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Regressive Autism

Learn about regressive autism from pediatrician and child development expert Asma J. Sadiq, M.D. in this Howcast video.

Transcript

There's a subgroup of children diagnosed with the autistic spectrum disorder that have regression of symptoms. Regression of either speech and language or of social relatedness and connectivity. In any condition, this is not normal, this is something of concern. The reason for regression is not clearly understood. Sometimes children are diagnosed to have a seizure disorder, but this is not necessary. A third of children with autism may have some kind of abnormal EEG activity or a full blown seizure, but the regression and loss of symptoms, loss of developmental milestones is something that is seen and is a reason for alarm, because parents absolutely get concerned and approached the pediatrician for that.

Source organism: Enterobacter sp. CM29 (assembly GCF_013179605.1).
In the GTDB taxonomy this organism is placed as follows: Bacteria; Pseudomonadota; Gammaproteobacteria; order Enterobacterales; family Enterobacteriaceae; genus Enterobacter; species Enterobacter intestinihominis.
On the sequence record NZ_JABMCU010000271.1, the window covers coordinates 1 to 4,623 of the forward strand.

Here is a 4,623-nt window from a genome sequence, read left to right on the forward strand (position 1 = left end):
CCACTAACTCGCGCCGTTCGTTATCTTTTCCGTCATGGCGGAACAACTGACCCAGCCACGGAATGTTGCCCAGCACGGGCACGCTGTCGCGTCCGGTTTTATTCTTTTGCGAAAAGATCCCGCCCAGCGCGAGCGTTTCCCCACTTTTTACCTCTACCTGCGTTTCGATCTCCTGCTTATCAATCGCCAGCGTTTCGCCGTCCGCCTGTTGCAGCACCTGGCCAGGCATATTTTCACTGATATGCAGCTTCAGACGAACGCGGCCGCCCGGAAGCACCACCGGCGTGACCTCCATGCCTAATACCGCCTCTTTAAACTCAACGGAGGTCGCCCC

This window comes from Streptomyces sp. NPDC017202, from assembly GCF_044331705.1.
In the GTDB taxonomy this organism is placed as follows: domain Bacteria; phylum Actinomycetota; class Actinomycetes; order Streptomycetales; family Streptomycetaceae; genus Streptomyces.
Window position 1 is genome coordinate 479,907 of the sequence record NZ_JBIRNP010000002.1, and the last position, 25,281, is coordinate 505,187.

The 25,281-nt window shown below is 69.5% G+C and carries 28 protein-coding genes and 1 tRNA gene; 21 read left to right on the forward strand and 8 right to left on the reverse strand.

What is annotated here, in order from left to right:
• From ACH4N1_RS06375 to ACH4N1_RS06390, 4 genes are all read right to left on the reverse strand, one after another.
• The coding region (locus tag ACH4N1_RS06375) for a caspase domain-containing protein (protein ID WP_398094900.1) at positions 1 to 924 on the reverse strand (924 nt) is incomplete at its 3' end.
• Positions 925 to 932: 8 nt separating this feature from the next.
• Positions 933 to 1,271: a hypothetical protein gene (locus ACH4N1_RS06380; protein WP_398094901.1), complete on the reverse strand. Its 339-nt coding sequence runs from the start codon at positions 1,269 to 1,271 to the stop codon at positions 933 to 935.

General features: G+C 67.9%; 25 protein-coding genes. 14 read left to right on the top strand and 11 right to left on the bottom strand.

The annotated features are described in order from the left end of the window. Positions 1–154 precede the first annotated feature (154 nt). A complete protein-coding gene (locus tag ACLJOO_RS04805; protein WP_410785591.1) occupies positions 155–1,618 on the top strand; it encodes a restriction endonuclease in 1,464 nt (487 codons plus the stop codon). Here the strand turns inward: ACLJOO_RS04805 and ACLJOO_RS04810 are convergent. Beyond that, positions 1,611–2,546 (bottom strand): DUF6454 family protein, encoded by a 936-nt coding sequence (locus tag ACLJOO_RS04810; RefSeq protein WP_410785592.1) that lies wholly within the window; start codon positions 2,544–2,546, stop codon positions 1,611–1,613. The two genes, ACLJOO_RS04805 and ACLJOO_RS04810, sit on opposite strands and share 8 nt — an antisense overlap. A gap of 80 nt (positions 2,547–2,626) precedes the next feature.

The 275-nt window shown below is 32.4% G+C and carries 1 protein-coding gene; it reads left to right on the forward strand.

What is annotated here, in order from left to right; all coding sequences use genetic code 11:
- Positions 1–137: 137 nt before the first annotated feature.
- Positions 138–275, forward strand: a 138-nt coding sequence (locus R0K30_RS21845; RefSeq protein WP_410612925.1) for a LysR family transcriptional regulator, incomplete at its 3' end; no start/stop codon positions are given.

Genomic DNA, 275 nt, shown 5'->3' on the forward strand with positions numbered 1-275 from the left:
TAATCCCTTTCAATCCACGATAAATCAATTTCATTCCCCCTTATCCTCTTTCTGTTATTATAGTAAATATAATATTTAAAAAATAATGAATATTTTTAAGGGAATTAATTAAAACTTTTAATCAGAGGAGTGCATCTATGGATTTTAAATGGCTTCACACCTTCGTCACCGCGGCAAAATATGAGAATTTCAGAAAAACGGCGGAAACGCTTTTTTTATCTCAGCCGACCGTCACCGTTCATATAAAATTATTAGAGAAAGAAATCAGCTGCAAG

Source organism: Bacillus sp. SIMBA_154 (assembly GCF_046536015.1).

Sometimes parents who do not pick up on this but need to be questioned about it particularly and go back in history or go back and look at her video and say, "Oh, my child used to be able to babble and say a lot more words, and they've just stopped saying it." It may be for a period of six months to a year. Sometimes the words come back and sometimes they don't. Diagnosis that needs to be considered when you have language regression like this is a syndrome called the Landau-Kleffner syndrome. That is a particular syndrome that is seen in a small group of children who lose language and there's treatment with the use of steroids that may be beneficial. It would be important at that point to involve a neurologist, get a 24-hour EEG done and evaluate it. There's a correlation between loss of language and abnormal EEG activity. Loss of motor milestones can be seen in children who have a neurodevelopmental disintegrated disorder and that is something that also needs further medical evaluation.

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